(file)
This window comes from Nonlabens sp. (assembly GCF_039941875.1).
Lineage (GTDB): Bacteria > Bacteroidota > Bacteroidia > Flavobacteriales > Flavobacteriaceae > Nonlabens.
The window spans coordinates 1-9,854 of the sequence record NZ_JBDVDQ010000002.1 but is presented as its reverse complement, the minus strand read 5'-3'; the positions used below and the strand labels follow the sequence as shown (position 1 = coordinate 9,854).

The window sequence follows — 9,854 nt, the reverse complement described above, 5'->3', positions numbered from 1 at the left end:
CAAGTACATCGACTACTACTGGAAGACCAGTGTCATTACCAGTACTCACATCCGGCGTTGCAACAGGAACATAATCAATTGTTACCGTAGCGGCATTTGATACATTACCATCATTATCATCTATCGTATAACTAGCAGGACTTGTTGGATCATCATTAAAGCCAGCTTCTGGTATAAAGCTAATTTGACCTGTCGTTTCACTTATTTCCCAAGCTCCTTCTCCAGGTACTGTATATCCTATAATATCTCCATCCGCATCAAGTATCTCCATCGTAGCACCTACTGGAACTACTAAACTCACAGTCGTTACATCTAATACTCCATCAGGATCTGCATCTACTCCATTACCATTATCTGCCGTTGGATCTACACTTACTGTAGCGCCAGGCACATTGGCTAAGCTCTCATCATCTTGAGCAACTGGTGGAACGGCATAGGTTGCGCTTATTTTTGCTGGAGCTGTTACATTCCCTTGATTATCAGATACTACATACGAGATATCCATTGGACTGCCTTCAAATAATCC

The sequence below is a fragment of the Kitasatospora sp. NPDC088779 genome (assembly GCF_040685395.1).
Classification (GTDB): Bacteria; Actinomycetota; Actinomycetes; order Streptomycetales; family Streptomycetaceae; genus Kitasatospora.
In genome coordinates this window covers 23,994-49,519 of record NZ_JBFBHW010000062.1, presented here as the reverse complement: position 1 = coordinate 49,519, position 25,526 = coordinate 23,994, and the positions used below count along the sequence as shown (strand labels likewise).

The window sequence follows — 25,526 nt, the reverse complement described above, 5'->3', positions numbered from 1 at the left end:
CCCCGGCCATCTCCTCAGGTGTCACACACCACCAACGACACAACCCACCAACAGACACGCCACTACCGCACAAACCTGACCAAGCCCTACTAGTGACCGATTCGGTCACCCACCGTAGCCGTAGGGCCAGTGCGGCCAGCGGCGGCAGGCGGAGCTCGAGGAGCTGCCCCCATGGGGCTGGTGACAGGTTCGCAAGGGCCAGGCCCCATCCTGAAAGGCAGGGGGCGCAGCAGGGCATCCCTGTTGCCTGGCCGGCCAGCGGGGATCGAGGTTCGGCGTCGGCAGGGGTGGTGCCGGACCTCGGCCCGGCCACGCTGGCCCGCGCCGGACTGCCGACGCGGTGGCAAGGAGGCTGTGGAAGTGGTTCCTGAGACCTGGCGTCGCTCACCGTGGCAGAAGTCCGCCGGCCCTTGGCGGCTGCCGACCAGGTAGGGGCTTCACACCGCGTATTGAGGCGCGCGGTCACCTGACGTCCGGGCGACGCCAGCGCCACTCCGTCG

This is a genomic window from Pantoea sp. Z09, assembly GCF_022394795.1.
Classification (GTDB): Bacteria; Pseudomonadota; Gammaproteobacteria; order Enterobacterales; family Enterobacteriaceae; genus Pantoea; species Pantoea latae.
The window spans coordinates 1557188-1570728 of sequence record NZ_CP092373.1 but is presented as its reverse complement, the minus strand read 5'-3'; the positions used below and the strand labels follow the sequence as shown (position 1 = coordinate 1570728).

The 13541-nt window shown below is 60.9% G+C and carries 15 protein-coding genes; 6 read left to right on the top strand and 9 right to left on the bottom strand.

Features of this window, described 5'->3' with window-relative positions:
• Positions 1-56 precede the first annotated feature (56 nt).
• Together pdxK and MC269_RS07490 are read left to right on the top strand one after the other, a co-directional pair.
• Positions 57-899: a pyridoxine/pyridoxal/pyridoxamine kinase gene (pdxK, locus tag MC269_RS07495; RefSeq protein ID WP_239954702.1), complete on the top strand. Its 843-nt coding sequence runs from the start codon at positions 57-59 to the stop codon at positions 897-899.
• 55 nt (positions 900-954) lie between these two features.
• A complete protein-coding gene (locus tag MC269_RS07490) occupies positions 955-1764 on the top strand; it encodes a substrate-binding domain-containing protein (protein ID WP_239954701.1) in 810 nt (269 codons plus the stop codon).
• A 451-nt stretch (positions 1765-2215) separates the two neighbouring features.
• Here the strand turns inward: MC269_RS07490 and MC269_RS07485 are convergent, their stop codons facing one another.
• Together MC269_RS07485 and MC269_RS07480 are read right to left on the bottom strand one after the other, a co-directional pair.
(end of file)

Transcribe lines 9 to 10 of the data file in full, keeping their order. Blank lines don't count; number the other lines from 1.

The window sequence follows — 25,526 nt, the reverse complement described above, 5'->3', positions numbered from 1 at the left end:
CCCCGGCCATCTCCTCAGGTGTCACACACCACCAACGACACAACCCACCAACAGACACGCCACTACCGCACAAACCTGACCAAGCCCTACTAGTGACCGATTCGGTCACCCACCGTAGCCGTAGGGCCAGTGCGGCCAGCGGCGGCAGGCGGAGCTCGAGGAGCTGCCCCCATGGGGCTGGTGACAGGTTCGCAAGGGCCAGGCCCCATCCTGAAAGGCAGGGGGCGCAGCAGGGCATCCCTGTTGCCTGGCCGGCCAGCGGGGATCGAGGTTCGGCGTCGGCAGGGGTGGTGCCGGACCTCGGCCCGGCCACGCTGGCCCGCGCCGGACTGCCGACGCGGTGGCAAGGAGGCTGTGGAAGTGGTTCCTGAGACCTGGCGTCGCTCACCGTGGCAGAAGTCCGCCGGCCCTTGGCGGCTGCCGACCAGGTAGGGGCTTCACACCGCGTATTGAGGCGCGCGGTCACCTGACGTCCGGGCGACGCCAGCGCCACTCCGTCG